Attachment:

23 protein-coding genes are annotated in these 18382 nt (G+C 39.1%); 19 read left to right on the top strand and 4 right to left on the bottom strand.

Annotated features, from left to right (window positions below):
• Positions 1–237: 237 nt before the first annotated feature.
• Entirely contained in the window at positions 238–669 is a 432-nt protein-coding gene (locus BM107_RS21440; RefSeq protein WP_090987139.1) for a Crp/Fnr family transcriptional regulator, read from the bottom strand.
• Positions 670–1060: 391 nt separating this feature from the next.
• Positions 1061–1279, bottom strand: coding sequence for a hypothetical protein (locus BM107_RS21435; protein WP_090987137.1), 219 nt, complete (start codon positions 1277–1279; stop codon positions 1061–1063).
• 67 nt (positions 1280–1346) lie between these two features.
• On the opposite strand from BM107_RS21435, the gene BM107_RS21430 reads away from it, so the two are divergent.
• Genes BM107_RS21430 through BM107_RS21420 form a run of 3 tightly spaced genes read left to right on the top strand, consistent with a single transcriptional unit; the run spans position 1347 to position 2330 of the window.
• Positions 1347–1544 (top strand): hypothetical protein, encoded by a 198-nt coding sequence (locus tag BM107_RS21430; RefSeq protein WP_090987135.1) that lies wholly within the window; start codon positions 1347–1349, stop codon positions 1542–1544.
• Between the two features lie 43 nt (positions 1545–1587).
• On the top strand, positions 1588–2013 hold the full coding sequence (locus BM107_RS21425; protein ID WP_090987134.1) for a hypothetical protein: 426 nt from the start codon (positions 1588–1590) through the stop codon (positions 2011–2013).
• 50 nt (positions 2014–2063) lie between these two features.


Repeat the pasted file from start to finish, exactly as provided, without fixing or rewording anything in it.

23 protein-coding genes are annotated in these 18382 nt (G+C 39.1%); 19 read left to right on the top strand and 4 right to left on the bottom strand.

Annotated features, from left to right (window positions below):
• Positions 1–237: 237 nt before the first annotated feature.
• Entirely contained in the window at positions 238–669 is a 432-nt protein-coding gene (locus BM107_RS21440; RefSeq protein WP_090987139.1) for a Crp/Fnr family transcriptional regulator, read from the bottom strand.
• Positions 670–1060: 391 nt separating this feature from the next.
• Positions 1061–1279, bottom strand: coding sequence for a hypothetical protein (locus BM107_RS21435; protein WP_090987137.1), 219 nt, complete (start codon positions 1277–1279; stop codon positions 1061–1063).
• 67 nt (positions 1280–1346) lie between these two features.
• On the opposite strand from BM107_RS21435, the gene BM107_RS21430 reads away from it, so the two are divergent.
• Genes BM107_RS21430 through BM107_RS21420 form a run of 3 tightly spaced genes read left to right on the top strand, consistent with a single transcriptional unit; the run spans position 1347 to position 2330 of the window.
• Positions 1347–1544 (top strand): hypothetical protein, encoded by a 198-nt coding sequence (locus tag BM107_RS21430; RefSeq protein WP_090987135.1) that lies wholly within the window; start codon positions 1347–1349, stop codon positions 1542–1544.
• Between the two features lie 43 nt (positions 1545–1587).
• On the top strand, positions 1588–2013 hold the full coding sequence (locus BM107_RS21425; protein ID WP_090987134.1) for a hypothetical protein: 426 nt from the start codon (positions 1588–1590) through the stop codon (positions 2011–2013).
• 50 nt (positions 2014–2063) lie between these two features.